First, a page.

Cover Image
close this bookRehabilitation and Reconstruction - 1st Edition (Department of Humanitarian Affairs/United Nations Disaster Relief Office - Disaster Management Training Programme - United Nations Development Programme , 1993, 47 p.)
View the document(introduction...)
View the documentAcknowledgements
View the documentIntroduction
View the documentOverview
close this folderPart 1 - Scope of rehabilitation and reconstruction
View the document(introduction...)
View the documentNature of the disaster
View the documentScale of the damage
View the documentLocation of the event
View the documentSectors affected
View the documentLosses
View the documentResulting needs
View the documentAvailable resources
View the documentPolitical commitment
View the documentActors involved in the reconstruction
View the documentSummary
close this folderPart 2 - Relationship to other stages of disaster management
View the document(introduction...)
View the documentMitigation into reconstruction
View the documentReconstruction and development
View the documentReconstruction and preparedness plans
View the documentEmergency relief into rehabilitation
View the documentSummary
close this folderPart 3 - Assumptions, dilemmas and guiding principles
View the document(introduction...)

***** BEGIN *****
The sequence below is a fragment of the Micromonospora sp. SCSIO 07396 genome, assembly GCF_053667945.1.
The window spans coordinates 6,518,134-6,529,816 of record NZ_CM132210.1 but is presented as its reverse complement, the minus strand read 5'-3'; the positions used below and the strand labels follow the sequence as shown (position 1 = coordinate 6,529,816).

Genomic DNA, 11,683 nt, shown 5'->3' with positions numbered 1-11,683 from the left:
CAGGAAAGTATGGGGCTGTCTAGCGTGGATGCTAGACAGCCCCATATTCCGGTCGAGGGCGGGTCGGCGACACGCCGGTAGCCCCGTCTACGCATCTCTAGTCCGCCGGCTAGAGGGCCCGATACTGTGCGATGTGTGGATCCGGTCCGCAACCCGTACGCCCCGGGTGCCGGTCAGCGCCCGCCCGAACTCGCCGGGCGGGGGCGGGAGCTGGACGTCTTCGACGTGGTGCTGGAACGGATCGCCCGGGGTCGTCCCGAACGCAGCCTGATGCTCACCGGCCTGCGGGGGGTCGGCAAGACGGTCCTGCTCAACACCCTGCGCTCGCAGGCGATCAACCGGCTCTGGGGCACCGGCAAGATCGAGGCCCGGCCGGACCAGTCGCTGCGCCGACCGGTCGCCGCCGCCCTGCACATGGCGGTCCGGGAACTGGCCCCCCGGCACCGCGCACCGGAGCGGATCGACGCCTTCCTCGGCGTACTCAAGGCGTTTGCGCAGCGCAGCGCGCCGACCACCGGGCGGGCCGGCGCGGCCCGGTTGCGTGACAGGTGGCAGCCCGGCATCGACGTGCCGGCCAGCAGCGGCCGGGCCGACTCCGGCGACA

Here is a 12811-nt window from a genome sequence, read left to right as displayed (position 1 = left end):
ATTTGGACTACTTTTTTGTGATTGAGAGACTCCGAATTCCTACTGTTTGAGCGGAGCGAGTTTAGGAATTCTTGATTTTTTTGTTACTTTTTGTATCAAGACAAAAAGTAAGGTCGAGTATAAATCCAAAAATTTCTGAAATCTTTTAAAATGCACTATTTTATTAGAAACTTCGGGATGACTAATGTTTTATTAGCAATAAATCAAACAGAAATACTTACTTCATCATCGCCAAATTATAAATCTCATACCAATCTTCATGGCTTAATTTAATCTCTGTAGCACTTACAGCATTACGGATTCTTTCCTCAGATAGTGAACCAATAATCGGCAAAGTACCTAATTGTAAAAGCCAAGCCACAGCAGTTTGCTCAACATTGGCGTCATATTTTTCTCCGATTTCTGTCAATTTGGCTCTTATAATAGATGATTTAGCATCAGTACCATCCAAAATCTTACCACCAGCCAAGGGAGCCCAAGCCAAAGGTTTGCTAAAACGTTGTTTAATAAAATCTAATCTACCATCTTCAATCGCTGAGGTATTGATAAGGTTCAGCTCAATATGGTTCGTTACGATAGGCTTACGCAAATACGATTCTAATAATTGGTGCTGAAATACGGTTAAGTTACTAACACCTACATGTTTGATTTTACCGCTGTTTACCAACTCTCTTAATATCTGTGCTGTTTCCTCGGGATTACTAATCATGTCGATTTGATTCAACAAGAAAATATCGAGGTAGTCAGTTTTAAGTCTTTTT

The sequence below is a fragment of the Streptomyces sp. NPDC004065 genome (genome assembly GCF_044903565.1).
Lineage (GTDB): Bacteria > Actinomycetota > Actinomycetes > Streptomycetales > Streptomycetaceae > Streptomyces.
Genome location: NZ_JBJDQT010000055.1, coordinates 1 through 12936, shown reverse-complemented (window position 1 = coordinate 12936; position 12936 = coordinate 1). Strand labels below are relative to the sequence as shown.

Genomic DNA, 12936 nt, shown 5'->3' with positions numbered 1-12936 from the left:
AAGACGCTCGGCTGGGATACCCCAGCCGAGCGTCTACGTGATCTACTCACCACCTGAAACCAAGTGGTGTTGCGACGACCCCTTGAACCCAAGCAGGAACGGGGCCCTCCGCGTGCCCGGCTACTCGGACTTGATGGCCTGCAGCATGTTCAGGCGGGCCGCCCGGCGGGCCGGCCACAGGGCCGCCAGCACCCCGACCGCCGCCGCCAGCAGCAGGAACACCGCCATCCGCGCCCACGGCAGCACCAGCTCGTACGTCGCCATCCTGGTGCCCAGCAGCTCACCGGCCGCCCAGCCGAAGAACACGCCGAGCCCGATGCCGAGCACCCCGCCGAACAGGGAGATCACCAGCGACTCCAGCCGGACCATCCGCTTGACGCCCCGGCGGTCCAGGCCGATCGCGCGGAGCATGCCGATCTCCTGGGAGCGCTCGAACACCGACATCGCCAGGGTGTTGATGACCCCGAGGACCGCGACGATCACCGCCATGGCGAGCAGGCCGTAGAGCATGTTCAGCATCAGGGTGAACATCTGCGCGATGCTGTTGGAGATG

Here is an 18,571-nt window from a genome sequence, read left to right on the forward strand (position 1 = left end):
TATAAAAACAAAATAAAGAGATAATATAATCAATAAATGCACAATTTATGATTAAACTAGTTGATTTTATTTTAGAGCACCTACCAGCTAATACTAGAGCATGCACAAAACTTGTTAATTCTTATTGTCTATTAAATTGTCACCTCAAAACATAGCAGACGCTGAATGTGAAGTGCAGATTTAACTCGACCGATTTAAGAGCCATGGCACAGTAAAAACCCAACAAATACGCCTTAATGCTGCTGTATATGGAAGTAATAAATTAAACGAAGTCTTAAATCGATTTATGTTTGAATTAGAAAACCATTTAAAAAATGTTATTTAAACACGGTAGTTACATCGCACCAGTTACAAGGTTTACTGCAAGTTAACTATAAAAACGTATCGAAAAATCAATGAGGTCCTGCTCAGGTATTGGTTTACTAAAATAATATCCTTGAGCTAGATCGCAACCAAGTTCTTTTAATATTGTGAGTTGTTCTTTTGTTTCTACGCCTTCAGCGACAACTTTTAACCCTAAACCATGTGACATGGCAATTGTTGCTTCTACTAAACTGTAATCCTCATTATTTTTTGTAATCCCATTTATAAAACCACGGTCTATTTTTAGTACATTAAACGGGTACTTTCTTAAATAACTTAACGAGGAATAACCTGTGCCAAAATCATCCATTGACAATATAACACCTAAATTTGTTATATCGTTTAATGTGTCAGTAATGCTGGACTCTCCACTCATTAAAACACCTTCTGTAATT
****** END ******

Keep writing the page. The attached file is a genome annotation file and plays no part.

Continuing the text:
View the documentDangerous Assumptions
View the documentDilemmas and alternatives
View the documentGuiding principles
View the documentSummary
View the documentGlossary

Summary


The processes of rehabilitation and reconstruction are complex and depend largely on the analysis of the disaster itself:

- the nature of the disaster (hazard type)
- the scale of the damage
- the location of the events
- the particular sectors affected


Planning for rehabilitation and reconstruction will depend on the losses sustained by the community. These are typically:

- buildings
- infrastructure
- economic assets
- administrative and political systems
- psychological
- cultural
- social
- environmental


The losses sustained due to the disaster result in needs which must be carefully analyzed


Available resources must be incorporated into the planning for rehabilitation and reconstruction. These are typically:

- funds
- materials
- equipment and tools
- energy and power sources
- land (for building)
- human resources
- adequate and relevant information
- administrative structures


Political commitment is critical to the success of rehabilitation and reconstruction efforts.


There is a wide range of actors involved in the carrying out these efforts. Each of them have varying responsibilities throughout the phases of the disaster recovery. The actors usually include:

- military
- disaster relief units or agencies
- government ministries
- reconstruction commissions
- local authorities
- international agencies
- media
- professional/commercial sector
- communities